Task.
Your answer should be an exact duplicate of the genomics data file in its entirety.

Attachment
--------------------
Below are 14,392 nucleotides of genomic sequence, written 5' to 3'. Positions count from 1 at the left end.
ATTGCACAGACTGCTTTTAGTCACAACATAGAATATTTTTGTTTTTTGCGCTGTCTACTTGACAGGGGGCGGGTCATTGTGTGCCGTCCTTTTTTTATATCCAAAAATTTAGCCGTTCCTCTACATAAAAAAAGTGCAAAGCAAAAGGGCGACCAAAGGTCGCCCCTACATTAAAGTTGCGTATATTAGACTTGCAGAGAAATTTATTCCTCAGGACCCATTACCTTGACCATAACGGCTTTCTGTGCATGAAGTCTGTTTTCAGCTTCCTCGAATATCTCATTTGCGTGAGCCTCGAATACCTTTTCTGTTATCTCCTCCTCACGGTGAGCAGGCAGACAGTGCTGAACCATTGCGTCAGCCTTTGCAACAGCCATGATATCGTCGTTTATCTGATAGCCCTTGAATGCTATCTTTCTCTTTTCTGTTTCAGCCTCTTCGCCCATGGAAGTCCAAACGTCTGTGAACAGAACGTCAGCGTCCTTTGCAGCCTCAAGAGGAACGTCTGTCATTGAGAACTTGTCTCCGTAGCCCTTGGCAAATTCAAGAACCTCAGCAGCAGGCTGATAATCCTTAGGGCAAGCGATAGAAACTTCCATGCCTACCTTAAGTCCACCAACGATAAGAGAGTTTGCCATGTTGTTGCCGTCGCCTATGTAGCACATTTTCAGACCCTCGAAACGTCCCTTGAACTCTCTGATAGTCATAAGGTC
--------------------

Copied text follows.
Below are 14,392 nucleotides of genomic sequence, written 5' to 3'. Positions count from 1 at the left end.
ATTGCACAGACTGCTTTTAGTCACAACATAGAATATTTTTGTTTTTTGCGCTGTCTACTTGACAGGGGGCGGGTCATTGTGTGCCGTCCTTTTTTTATATCCAAAAATTTAGCCGTTCCTCTACATAAAAAAAGTGCAAAGCAAAAGGGCGACCAAAGGTCGCCCCTACATTAAAGTTGCGTATATTAGACTTGCAGAGAAATTTATTCCTCAGGACCCATTACCTTGACCATAACGGCTTTCTGTGCATGAAGTCTGTTTTCAGCTTCCTCGAATATCTCATTTGCGTGAGCCTCGAATACCTTTTCTGTTATCTCCTCCTCACGGTGAGCAGGCAGACAGTGCTGAACCATTGCGTCAGCCTTTGCAACAGCCATGATATCGTCGTTTATCTGATAGCCCTTGAATGCTATCTTTCTCTTTTCTGTTTCAGCCTCTTCGCCCATGGAAGTCCAAACGTCTGTGAACAGAACGTCAGCGTCCTTTGCAGCCTCAAGAGGAACGTCTGTCATTGAGAACTTGTCTCCGTAGCCCTTGGCAAATTCAAGAACCTCAGCAGCAGGCTGATAATCCTTAGGGCAAGCGATAGAAACTTCCATGCCTACCTTAAGTCCACCAACGATAAGAGAGTTTGCCATGTTGTTGCCGTCGCCTATGTAGCACATTTTCAGACCCTCGAAACGTCCCTTGAACTCTCTGATAGTCATAAGGTC